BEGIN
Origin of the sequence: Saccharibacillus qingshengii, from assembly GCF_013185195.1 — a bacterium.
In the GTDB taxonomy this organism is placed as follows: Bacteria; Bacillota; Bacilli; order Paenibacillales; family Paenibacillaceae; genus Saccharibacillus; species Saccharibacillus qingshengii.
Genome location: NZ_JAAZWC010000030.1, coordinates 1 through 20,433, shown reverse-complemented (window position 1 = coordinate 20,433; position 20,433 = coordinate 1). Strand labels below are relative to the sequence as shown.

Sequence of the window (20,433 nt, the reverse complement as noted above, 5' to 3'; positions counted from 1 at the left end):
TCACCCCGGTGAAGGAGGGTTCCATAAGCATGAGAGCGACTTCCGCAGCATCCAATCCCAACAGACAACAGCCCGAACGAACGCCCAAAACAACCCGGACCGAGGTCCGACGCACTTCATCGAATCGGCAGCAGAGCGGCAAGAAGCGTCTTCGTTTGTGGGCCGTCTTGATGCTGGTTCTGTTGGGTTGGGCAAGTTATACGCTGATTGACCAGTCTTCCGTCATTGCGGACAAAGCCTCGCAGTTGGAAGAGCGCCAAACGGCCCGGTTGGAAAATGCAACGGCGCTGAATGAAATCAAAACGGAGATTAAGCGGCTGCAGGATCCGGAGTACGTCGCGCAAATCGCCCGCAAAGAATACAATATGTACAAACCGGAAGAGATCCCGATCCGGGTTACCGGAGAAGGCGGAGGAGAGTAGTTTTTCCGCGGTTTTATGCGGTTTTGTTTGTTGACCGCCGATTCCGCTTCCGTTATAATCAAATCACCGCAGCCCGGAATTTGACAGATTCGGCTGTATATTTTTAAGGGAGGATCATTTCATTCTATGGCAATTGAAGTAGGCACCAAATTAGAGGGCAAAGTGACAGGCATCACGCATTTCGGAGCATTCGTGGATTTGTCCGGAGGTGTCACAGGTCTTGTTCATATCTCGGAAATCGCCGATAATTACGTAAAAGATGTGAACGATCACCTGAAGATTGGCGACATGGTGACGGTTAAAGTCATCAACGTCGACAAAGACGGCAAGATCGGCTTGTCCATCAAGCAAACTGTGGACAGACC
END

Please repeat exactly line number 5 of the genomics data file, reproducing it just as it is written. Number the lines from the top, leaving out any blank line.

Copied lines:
TCACCCCGGTGAAGGAGGGTTCCATAAGCATGAGAGCGACTTCCGCAGCATCCAATCCCAACAGACAACAGCCCGAACGAACGCCCAAAACAACCCGGACCGAGGTCCGACGCACTTCATCGAATCGGCAGCAGAGCGGCAAGAAGCGTCTTCGTTTGTGGGCCGTCTTGATGCTGGTTCTGTTGGGTTGGGCAAGTTATACGCTGATTGACCAGTCTTCCGTCATTGCGGACAAAGCCTCGCAGTTGGAAGAGCGCCAAACGGCCCGGTTGGAAAATGCAACGGCGCTGAATGAAATCAAAACGGAGATTAAGCGGCTGCAGGATCCGGAGTACGTCGCGCAAATCGCCCGCAAAGAATACAATATGTACAAACCGGAAGAGATCCCGATCCGGGTTACCGGAGAAGGCGGAGGAGAGTAGTTTTTCCGCGGTTTTATGCGGTTTTGTTTGTTGACCGCCGATTCCGCTTCCGTTATAATCAAATCACCGCAGCCCGGAATTTGACAGATTCGGCTGTATATTTTTAAGGGAGGATCATTTCATTCTATGGCAATTGAAGTAGGCACCAAATTAGAGGGCAAAGTGACAGGCATCACGCATTTCGGAGCATTCGTGGATTTGTCCGGAGGTGTCACAGGTCTTGTTCATATCTCGGAAATCGCCGATAATTACGTAAAAGATGTGAACGATCACCTGAAGATTGGCGACATGGTGACGGTTAAAGTCATCAACGTCGACAAAGACGGCAAGATCGGCTTGTCCATCAAGCAAACTGTGGACAGACC